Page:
Why I Refuse To Pay My Child's College Tuition
Except under one condition.
As a black millennial, I refuse to pay my future child’s tuition.
I must start by saying that although I will be a proud HBCU graduate this spring, this is not "PWI vs. HBCU" rhetoric. People have various reasons for attending whatever college they choose. What's important is that black folks get educated, and bring their knowledge back to our people. My future child has the right to go to whatever institution of higher learning they so choose, however, I won't be paying my child's college tuition at all.
Unless they go to an HBCU.
Like what you're reading?
Get more in your inbox.
Before you roll your eyes and get defensive, hear me out.
The history of Historically Black Colleges and Universities (often referred to as HBCUs) is rich and telling of the history of black people in this country. Contrary to what Secretary of Education, Betsy Devos alleged, HBCUs are more than just "pioneers of school choice." Before we were allowed to integrate predominately white institutions of higher learning, we had to create our own spaces. HBCUs are filled with such rich history and knowledge, that I believe it's something every black person should experience. However, HBCU's attendance has steadily declined over the years. Why is this? Is it because we feel that our spaces aren't necessary when we can fill theirs? Or is it because people don't realize the affluent heritage that is all around you at an HBCU?
It saddens me when I hear people saying that HBCUs aren't "diverse" or don't train you for the "real world." While these universities are not perfect, they are definitely diverse. You meet people from all walks of life, different creatives, those with different ambitions and (the best part) the majority of them look like you. As someone who came from a predominately white high school, this was the exact environment that I needed to assure myself of my worth as a black woman. The nurturing and loving environment of an HBCU has afforded me some of my greatest opportunities. No, I have not had all the resources that I could have had if I stayed at home and attended a PWI. Yes, I could have flourished at any university I so chose to attend, but at an HBCU, I got the help that I know I couldn't have gotten anywhere else. The vast majority of my professors want to see me succeed, and that is special.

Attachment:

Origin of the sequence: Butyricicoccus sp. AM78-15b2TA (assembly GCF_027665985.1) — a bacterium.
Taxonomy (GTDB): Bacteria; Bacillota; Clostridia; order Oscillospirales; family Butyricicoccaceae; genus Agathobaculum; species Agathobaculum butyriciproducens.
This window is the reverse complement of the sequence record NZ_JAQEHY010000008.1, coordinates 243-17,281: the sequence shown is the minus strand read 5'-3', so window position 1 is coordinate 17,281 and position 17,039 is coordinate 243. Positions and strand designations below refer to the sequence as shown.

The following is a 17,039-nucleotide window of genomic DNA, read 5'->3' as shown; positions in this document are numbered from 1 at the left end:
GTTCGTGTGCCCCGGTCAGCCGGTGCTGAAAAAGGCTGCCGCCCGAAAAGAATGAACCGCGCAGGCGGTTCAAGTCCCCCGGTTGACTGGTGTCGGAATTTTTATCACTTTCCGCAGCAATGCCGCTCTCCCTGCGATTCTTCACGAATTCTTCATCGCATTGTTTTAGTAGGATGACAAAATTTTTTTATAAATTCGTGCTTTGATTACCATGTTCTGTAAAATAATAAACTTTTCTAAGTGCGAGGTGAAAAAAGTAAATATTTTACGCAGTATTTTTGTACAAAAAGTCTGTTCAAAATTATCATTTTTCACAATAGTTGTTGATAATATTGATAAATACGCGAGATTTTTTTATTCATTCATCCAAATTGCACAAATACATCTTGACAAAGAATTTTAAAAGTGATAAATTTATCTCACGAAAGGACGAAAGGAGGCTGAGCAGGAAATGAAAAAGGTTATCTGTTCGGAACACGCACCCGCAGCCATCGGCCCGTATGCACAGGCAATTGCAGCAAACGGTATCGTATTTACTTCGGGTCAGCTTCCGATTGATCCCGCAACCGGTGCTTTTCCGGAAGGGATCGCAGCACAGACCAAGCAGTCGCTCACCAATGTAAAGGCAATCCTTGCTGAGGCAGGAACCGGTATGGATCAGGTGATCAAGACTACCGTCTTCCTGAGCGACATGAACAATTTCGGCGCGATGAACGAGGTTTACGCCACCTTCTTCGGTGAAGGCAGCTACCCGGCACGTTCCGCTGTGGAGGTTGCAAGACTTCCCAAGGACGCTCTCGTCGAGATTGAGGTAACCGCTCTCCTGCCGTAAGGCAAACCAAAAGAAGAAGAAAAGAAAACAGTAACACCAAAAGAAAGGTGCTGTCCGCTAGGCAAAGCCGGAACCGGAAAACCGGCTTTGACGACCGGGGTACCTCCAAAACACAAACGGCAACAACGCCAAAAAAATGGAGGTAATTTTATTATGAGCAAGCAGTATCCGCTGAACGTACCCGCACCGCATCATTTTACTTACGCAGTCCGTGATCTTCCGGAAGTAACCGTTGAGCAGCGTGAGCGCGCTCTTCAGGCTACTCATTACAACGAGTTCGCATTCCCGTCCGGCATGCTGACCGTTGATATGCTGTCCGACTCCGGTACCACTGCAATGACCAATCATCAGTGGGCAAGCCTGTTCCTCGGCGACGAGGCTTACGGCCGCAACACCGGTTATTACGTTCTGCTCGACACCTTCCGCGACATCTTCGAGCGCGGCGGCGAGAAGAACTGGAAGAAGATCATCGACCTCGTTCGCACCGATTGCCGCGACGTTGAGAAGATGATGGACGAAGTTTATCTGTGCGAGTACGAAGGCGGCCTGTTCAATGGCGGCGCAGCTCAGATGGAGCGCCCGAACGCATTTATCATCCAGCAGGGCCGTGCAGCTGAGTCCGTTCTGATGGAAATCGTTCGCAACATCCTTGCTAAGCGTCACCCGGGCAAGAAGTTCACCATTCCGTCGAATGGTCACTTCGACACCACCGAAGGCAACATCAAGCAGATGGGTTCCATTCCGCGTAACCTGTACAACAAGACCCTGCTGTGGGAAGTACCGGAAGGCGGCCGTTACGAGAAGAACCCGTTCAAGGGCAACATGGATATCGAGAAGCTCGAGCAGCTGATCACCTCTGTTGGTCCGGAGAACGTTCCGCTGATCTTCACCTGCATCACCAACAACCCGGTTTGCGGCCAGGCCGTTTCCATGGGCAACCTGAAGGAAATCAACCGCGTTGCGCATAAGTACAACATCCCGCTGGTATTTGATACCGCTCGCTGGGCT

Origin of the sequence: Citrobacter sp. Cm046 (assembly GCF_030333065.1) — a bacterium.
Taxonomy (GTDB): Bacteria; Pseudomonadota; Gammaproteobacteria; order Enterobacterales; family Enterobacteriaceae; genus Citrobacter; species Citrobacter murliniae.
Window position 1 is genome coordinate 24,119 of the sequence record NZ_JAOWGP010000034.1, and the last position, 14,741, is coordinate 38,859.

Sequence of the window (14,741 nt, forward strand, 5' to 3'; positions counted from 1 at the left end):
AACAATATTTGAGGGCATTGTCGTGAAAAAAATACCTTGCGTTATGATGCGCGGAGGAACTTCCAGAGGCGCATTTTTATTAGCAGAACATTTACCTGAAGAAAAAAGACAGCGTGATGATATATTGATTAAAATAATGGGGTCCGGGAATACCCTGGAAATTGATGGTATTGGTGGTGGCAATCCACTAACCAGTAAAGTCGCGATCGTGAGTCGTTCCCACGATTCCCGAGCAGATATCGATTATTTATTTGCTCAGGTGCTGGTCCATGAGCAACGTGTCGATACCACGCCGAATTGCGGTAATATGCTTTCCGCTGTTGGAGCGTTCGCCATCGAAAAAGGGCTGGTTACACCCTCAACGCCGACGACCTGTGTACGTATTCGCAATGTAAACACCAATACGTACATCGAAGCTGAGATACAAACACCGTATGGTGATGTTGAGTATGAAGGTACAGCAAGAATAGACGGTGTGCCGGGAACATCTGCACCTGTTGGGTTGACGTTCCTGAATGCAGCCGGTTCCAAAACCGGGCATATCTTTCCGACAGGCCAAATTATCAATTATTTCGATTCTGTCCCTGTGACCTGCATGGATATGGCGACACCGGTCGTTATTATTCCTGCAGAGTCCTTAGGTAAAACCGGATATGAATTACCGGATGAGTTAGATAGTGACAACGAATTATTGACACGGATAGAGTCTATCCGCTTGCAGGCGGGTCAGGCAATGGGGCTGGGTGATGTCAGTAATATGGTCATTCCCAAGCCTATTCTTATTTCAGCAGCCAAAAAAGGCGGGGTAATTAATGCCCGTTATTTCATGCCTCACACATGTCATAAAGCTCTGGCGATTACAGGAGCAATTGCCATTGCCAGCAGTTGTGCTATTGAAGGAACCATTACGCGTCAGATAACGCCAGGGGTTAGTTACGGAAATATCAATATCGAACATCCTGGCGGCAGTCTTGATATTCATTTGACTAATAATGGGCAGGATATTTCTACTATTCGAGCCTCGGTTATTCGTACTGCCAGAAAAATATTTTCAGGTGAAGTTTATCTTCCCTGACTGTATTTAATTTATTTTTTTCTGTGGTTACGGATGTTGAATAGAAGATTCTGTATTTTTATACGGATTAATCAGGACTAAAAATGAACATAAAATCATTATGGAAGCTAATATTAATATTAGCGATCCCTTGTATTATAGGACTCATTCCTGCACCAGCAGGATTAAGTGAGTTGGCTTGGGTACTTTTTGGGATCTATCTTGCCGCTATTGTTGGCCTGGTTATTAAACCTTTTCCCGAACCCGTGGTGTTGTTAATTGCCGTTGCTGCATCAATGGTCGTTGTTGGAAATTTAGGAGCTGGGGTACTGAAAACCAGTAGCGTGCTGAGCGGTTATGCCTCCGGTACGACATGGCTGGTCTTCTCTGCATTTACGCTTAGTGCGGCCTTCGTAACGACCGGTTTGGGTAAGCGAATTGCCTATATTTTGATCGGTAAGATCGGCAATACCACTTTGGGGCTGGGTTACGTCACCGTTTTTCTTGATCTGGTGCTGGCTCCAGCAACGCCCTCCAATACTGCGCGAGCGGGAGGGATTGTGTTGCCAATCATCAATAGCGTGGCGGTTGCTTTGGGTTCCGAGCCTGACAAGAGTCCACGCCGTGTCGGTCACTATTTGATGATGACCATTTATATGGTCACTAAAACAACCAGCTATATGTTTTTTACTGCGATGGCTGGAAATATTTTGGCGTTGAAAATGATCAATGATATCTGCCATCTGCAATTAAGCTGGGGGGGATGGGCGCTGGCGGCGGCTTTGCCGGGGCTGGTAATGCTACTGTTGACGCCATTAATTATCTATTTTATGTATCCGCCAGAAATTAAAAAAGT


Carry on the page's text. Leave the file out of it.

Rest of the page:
Studies have been done that show that HBCU students are thriving more than black graduates of other schools. A Gallup-USA Funds Minority College Graduates Report found that HBCU graduates are “more likely to prosper after graduation than students who graduate from non-HBCUs.” The study examined 520 black graduates of HBCUs and 1,758 black graduates of other colleges. Gallup looked at five elements of well-being: purpose, social, financial, community and physical. They then asked graduates about their satisfaction with their college experience and current engagement at work. The results were returned and 55 percent of black HBCU graduates said they felt prepared for life after graduation, while only 29 percent of black graduates from other institutions said they felt prepared. Gallup found that HBCU graduates are also most likely to have strong relationships, enjoy what they do each day for work and they are more goal-oriented. However, the biggest gap in well-being among black graduates is in the financial breakdown. The report found that four in 10 black HBCU graduates are more likely to thrive financially while fewer than three in 10 black graduates of other schools can say the same. Of course these statistics are not absolute, seeing that the black educational experience is not a monolith. However, it brings about the question of why the "real world" argument is so often brought up in reference to HBCUs and their alum.
One of the most important reasons that I desire for my children to attend an HBCU is because I know how hard closeted racism is when you are a fly in the milk. Even in recent times, there are still racists acts targeting African Americans happening on college campuses. My friends who attend PWIs often speak on feeling hated in those environments when racial strife is high. I've heard them speak of overtly racist professors and staff. Being at an HBCU, I truly can't relate. That's not to say that HBCU staff is without fault, or that everything that happens on our campuses is never problematic, because that would be a flat out lie. Yet, when it comes to high times of racial strife, it tends to help bring our campuses together because we understand the struggle of being black in America. Of course, there are Black Student Unions and Associations, but there's nothing quite like knowing that the greater part of the entire campus is on the same page as you.
I have to say, no, I have not always been afforded all the same opportunities as my friends at PWIs, nor do I have all the same access to some of the materials that they do. However, my University has taught me survival, perseverance and, more importantly, the beauty of black spaces for us, by us. You can have a black student experience anywhere, but you can only get a black college experience at an HBCU. My future child has the right to go to whatever institution of higher learning that they so choose. However, my hard earned money will only be invested into an HBCU.